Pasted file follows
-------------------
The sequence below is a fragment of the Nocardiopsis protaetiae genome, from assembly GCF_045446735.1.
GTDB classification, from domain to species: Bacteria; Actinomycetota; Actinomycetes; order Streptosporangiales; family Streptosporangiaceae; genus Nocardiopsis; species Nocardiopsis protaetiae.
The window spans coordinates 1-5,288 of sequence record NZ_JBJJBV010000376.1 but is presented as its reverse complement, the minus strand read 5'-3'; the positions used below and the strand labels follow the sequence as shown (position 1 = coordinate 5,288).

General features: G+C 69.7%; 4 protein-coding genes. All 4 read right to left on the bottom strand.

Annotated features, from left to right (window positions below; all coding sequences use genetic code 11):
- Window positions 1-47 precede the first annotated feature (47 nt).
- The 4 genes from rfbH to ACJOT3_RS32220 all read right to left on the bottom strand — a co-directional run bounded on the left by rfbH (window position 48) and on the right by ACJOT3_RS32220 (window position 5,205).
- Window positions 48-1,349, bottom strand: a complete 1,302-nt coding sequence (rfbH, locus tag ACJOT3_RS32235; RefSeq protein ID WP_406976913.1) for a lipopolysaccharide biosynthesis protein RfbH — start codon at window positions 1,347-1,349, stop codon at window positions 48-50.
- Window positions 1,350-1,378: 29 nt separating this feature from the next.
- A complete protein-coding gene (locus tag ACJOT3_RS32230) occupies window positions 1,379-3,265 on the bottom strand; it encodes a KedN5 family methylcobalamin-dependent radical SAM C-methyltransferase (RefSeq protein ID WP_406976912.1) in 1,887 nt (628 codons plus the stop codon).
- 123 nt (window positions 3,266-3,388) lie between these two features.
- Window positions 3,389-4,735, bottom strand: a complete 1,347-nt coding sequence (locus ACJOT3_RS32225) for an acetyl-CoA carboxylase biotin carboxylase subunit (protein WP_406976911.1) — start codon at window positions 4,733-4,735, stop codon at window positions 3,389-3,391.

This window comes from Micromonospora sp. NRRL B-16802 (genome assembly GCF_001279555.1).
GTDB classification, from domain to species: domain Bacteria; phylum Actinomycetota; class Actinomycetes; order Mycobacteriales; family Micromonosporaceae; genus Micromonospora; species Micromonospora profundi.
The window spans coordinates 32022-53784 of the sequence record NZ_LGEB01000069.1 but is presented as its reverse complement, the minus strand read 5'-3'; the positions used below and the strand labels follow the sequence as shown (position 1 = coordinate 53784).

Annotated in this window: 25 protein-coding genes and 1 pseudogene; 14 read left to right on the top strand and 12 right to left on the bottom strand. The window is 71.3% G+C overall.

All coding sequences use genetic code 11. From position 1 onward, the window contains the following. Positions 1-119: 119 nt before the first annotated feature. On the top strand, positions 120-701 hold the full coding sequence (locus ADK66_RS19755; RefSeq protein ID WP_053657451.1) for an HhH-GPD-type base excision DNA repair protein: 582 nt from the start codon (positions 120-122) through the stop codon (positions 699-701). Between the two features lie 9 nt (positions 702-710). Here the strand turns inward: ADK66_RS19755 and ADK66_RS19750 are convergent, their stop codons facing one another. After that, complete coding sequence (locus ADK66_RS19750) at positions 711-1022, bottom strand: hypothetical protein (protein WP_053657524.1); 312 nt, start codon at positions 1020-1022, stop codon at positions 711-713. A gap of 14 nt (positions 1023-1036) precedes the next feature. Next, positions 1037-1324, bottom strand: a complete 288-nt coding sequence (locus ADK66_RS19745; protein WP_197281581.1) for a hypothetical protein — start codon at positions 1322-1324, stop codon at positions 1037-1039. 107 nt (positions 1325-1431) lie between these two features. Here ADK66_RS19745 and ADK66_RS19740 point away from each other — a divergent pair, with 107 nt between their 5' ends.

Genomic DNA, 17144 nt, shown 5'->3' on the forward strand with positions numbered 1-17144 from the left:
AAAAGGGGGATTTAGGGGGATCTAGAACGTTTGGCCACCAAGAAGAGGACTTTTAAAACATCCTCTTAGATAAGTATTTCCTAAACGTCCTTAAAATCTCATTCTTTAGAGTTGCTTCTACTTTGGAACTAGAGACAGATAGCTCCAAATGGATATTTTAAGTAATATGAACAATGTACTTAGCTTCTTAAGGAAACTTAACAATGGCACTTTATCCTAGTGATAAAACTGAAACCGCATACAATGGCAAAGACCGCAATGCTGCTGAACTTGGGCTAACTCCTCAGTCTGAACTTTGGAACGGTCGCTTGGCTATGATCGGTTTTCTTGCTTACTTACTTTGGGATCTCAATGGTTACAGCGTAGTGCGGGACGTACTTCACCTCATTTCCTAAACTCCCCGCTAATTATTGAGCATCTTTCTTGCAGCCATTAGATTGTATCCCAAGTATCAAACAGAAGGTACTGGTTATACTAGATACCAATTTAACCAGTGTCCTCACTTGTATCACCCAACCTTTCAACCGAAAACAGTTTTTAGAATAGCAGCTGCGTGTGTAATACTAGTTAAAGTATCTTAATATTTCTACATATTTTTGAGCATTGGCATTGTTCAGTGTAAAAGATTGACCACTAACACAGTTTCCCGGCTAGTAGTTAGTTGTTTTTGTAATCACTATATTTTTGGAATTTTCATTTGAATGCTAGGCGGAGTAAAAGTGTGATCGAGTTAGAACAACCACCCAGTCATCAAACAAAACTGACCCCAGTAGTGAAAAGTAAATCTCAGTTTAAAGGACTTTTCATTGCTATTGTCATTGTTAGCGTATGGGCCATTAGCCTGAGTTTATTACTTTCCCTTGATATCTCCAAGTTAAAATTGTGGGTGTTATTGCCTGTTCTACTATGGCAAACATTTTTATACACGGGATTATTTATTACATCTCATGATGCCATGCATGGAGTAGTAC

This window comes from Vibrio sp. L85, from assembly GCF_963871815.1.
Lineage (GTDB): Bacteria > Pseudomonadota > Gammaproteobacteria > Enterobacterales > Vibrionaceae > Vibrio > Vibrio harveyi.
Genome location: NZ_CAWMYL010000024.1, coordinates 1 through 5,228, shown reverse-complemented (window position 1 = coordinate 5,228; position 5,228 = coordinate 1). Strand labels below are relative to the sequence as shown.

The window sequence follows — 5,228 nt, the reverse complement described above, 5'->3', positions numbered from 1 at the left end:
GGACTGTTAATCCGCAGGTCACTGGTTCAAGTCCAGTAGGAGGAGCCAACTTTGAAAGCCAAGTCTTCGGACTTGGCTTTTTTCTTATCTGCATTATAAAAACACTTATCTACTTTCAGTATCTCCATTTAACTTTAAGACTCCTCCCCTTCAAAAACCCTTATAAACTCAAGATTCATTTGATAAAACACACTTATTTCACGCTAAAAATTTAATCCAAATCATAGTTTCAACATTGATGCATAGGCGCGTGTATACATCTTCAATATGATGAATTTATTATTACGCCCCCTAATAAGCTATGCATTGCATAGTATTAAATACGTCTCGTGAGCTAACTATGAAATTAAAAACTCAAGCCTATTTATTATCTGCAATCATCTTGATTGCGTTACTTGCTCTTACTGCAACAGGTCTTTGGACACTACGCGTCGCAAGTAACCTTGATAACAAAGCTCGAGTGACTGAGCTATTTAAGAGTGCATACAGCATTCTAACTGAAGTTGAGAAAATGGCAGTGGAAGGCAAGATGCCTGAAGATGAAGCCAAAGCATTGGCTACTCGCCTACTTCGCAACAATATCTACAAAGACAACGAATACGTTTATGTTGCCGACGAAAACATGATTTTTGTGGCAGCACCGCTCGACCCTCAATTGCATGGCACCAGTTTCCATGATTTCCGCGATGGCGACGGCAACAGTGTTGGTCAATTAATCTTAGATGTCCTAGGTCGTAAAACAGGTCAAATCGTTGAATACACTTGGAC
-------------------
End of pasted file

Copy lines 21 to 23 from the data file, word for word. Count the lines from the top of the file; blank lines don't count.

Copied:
Lineage (GTDB): Bacteria > Pseudomonadota > Gammaproteobacteria > Enterobacterales > Vibrionaceae > Vibrio > Vibrio harveyi.
Genome location: NZ_CAWMYL010000024.1, coordinates 1 through 5,228, shown reverse-complemented (window position 1 = coordinate 5,228; position 5,228 = coordinate 1). Strand labels below are relative to the sequence as shown.

The window sequence follows — 5,228 nt, the reverse complement described above, 5'->3', positions numbered from 1 at the left end: